Catch and Culture Newsletter

CatchCulturevol13.1.jpg   1st April 2007 to 30th April 2007 , Vientiane, Lao PDR

Catch & Culture Vol. 13, No. 1

When it comes to giant river prawns, it seems farmers want an all male world in their ponds, as they have discovered that the chaps grow big and strong if there are no females to put them off their stride. So in Viet Nam researchers have been busy under the microscope performing sex-change surgery on males to turn them into females. These neo-females are producing only male offspring which, in turn, are growing faster than those in mixed company. There is still a long way to go with the research but the prospects are bright.
CatchDec06vol12.3.jpg   11th December 2006 to 31st December 2006 , Vientiane, Lao PDR

Catch & Culture Vol. 12, No. 3

The Mekong Dolphin is an icon of the region, symbolising the vitality and spirit of the Mekong River, but unfortunately it is now only found in a few areas of the river and is considered an endangered species. Therefore it is good news that the Cambodian government is taking some firm action on protecting these important cetaceans by introducing a river guard system, training local people to become guardians of the dolphins living in their stretch of the river.
CatchAug06vol12.2.jpg   1st August 2006 to 31st August 2006 , Vientiane, Lao PDR

Catch & Culture Vol. 12, No. 2

For many years the migratory habits of some of the Mekong's largest fish have fascinated scientists. Now a group of researchers from the Mekong Wetlands Biodiversity Programme (of which the Mekong River Commission is a partner) and the National Geographic Society have joined forces to undertake a yearlong study into these fishes and their migration paths and spawning sites. But there is something special about this study - it will be the first attempt to use underwater biotelemetry to track fish movements in the Mekong.
Catchmay06vol12.1.jpg   1st May 2006 to 1st January 1970 , Vientiane, Lao PDR

Catch & Culture Vol. 12, No. 1

There’s something exciting happening in Chiang Khong in Thailand. Exciting that is for the Mekong giant catfish. The members of the Mekong Giant Catfish Association have agreed to stop catching the endangered fish in and instead to try to help conserve it. The area around Chiang Khong is where the Thai-Lao stretch of the Mekong meets Myanmar, and traditionally the local people have, for one month of the year, tried to catch the giants as they migrate upstream to spawn.
Catchdec05vol11.3.jpg   1st December 2005 to 31st December 2006 , Vientiane, Lao PDR

Catch & Culture Vol. 11, No. 3

Everyone knows Mekong catfish and barbs can grow to enormous sizes. But until last October no one had set eyes on anything like the 12 monstrous species that descended on Nakhon Phanom in northeast Thailand. Up to eight metres in length, some were larger than the trucks they were hauled in on. Of course, on closer inspection, they were found to be false fish, with scales and fins constructed of paper, plastic and other materials.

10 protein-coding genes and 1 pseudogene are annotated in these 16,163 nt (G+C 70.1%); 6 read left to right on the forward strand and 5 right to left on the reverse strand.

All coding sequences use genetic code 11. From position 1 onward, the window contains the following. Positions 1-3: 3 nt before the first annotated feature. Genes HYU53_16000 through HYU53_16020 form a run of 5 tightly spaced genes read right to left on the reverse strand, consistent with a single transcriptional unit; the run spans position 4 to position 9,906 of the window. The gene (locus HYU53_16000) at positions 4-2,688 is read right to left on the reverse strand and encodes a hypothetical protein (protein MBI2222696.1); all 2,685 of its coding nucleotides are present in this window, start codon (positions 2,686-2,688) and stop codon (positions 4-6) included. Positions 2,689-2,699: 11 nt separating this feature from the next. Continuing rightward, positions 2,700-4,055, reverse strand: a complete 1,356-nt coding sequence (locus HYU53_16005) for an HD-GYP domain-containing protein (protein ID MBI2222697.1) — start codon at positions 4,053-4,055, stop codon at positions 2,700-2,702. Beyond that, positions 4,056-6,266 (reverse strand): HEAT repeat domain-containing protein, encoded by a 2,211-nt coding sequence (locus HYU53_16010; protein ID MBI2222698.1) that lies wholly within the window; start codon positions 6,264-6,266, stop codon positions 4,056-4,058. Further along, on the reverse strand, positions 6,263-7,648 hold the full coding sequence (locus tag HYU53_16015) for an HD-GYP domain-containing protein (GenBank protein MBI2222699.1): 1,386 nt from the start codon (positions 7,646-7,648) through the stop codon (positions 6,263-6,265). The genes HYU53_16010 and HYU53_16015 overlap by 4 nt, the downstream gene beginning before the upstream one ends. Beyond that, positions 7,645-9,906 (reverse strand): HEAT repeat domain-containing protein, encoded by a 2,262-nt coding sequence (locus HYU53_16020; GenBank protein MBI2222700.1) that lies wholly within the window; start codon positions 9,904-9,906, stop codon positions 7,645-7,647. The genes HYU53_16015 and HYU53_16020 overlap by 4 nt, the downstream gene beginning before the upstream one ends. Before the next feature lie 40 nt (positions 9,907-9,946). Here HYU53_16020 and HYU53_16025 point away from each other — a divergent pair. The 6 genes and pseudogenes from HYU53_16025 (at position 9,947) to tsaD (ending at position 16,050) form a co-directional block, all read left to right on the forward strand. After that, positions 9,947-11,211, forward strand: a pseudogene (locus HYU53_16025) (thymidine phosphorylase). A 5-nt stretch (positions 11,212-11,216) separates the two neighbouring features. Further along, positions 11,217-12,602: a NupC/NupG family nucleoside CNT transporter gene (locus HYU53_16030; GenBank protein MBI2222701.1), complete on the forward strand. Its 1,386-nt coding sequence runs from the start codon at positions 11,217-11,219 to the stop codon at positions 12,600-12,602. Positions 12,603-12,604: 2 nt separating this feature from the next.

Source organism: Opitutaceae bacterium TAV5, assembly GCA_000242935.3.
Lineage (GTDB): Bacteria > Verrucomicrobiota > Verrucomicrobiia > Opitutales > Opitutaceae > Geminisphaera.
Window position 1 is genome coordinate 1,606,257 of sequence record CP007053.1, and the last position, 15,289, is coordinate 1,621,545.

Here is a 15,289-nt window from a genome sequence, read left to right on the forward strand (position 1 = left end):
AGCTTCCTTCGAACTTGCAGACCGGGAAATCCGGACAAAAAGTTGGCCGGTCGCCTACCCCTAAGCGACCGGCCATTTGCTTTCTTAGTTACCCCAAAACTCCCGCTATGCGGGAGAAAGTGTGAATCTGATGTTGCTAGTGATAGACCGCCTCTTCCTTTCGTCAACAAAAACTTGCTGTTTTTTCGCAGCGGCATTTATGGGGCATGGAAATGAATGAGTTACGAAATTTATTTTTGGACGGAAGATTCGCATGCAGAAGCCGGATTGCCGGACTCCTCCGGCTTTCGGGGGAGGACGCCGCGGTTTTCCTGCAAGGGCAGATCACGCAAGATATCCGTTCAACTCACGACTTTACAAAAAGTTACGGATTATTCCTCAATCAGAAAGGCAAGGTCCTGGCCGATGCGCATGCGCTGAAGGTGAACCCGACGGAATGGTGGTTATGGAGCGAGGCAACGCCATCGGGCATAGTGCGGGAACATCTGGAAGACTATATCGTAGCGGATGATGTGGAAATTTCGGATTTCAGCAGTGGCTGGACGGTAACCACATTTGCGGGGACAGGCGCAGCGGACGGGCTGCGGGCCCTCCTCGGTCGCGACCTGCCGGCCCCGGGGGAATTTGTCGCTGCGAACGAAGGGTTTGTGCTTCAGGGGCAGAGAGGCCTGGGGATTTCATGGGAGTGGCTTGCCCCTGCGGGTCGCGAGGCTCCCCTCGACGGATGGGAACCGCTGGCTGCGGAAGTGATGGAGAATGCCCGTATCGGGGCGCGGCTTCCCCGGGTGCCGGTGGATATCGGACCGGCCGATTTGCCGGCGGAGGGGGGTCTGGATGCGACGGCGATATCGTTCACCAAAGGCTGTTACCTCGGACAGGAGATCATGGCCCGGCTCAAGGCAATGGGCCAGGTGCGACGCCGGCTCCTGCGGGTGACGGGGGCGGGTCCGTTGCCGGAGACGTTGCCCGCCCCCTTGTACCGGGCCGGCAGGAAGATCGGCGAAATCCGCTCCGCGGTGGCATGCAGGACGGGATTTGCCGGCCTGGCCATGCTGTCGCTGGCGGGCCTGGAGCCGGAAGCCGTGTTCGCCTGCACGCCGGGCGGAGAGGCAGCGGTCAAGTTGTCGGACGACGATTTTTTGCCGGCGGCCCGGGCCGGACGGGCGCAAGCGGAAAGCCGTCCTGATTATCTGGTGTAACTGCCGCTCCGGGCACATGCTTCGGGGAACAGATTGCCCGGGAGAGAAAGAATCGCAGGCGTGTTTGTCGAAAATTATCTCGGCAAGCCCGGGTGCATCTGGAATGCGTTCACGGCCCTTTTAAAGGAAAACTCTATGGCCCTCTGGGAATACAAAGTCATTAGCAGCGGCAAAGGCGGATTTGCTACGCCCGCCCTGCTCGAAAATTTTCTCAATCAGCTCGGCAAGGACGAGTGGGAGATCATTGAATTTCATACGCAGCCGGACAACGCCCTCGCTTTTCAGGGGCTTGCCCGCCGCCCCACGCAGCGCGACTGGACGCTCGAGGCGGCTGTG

Catchsep05vol11.2.jpg   1st September 2005 to 30th September 2005 , Vientiane, Lao PDR

Catch & Culture Vol. 11, No. 2

New hydro-acoustic surveys recorded in the stretch of the Mekong in southern Lao PDR and northern Cambodia are providing fisheries scientists with previously unseen images of fish life in some of the river's deepest pools.
Catchmy05vol11.1.jpg   1st May 2005 to 31st May 2005 , Vientiane, Lao PDR

Catch & Culture Vol. 11, No. 1

The catch in 2004-05 from the dai fishery in the Tonle Sap was the largest for 10 years. The high flood contributed to the increased catch,but other factors must also be involved.
CatchCulturevol10.2.jpg   1st December 2004 to 31st December 2004 , Vientiane, Lao PDR

Catch & Culture Vol. 10, No. 2

The fisheries of the Lower Mekong Basin are undoubtedly essential to the tens of millions of people who rely on fish as their main source of food and income. Indeed, it has been estimated that the current yield of fish and other aquatic animals from the Lower Mekong Basin is about 3 million tonnes per year. This is a resource of immense importance.
CatchCulturevol10.1.jpg   1st April 2004 to 30th April 2004 , Vientiane, Lao PDR

Catch & Culture Vol. 10, No. 1

Fish catches from Cambodia's dai fishery reached a record low this season. While dry conditions were partly to blame, there are other worrying factors. The commercial dai fishery is a small part of the total Cambodian fishery, but often serves as a useful indicator of the overall situation - which is now poised to become a major policy issue for Cambodia and its neighbours.
mrc 1st October 2003 to 31st October 2003 , Vientiane, Lao PDR

Catch & Culture Vol. 9, No.2

It's been a dry year on the Mekong, with water levels similar to 1992, a hydrological drought year. Around this time of year, the Tonle Sap starts to flow back into the Mekong - the famous heartbeat of the Mekong in action.

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